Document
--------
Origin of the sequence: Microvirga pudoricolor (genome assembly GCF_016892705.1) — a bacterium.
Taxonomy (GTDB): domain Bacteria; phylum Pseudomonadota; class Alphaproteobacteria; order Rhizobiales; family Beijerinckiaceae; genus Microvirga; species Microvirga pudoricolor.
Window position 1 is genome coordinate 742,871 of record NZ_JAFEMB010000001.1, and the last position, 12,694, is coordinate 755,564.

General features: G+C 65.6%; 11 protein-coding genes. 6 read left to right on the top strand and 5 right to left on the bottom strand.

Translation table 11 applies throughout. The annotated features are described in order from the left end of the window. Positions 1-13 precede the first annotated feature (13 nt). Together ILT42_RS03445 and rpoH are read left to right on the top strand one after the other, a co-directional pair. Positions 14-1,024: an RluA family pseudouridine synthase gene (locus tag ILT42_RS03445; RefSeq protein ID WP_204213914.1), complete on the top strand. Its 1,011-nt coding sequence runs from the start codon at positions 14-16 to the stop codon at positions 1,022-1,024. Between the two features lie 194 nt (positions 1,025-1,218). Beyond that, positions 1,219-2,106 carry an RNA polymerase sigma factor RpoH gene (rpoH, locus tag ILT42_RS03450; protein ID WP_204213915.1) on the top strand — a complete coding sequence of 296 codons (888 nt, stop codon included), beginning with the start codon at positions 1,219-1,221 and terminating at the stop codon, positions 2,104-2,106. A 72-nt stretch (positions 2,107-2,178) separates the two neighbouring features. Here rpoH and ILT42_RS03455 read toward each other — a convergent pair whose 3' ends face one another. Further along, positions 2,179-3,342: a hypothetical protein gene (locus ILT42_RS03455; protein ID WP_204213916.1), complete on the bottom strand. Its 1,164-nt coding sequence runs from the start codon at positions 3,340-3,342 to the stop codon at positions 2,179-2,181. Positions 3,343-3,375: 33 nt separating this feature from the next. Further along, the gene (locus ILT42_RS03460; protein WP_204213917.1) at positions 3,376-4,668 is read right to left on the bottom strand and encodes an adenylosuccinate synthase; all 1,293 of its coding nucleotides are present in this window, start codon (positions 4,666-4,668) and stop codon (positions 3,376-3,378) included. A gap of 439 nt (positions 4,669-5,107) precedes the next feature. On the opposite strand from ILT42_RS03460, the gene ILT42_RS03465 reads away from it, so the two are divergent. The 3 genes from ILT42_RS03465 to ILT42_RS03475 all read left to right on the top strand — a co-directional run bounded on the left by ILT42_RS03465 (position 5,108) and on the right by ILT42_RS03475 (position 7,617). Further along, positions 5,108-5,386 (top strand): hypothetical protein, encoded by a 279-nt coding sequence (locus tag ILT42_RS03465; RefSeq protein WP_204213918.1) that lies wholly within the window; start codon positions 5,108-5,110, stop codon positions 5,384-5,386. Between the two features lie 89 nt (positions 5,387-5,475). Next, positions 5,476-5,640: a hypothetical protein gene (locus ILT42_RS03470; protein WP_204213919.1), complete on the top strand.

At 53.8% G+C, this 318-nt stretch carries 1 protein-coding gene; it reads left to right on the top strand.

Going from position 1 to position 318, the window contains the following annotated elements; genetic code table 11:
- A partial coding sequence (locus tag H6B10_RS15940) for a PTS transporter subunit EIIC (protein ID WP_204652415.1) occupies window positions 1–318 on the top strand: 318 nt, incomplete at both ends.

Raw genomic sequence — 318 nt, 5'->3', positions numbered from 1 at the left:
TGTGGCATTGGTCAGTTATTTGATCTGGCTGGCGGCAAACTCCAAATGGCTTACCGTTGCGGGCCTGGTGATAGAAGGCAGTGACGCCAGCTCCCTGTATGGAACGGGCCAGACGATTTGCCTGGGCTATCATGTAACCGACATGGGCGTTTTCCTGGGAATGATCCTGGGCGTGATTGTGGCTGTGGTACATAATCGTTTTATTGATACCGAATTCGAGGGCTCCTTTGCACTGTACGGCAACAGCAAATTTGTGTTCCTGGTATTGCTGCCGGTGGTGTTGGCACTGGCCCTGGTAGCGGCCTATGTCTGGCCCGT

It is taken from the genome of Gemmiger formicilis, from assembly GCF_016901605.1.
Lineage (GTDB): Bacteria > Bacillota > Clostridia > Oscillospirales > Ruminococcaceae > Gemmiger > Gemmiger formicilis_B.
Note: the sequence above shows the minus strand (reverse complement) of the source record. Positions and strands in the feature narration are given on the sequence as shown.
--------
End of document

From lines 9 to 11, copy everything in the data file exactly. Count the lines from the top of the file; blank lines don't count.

Raw genomic sequence — 318 nt, 5'->3', positions numbered from 1 at the left:
TGTGGCATTGGTCAGTTATTTGATCTGGCTGGCGGCAAACTCCAAATGGCTTACCGTTGCGGGCCTGGTGATAGAAGGCAGTGACGCCAGCTCCCTGTATGGAACGGGCCAGACGATTTGCCTGGGCTATCATGTAACCGACATGGGCGTTTTCCTGGGAATGATCCTGGGCGTGATTGTGGCTGTGGTACATAATCGTTTTATTGATACCGAATTCGAGGGCTCCTTTGCACTGTACGGCAACAGCAAATTTGTGTTCCTGGTATTGCTGCCGGTGGTGTTGGCACTGGCCCTGGTAGCGGCCTATGTCTGGCCCGT

It is taken from the genome of Gemmiger formicilis, from assembly GCF_016901605.1.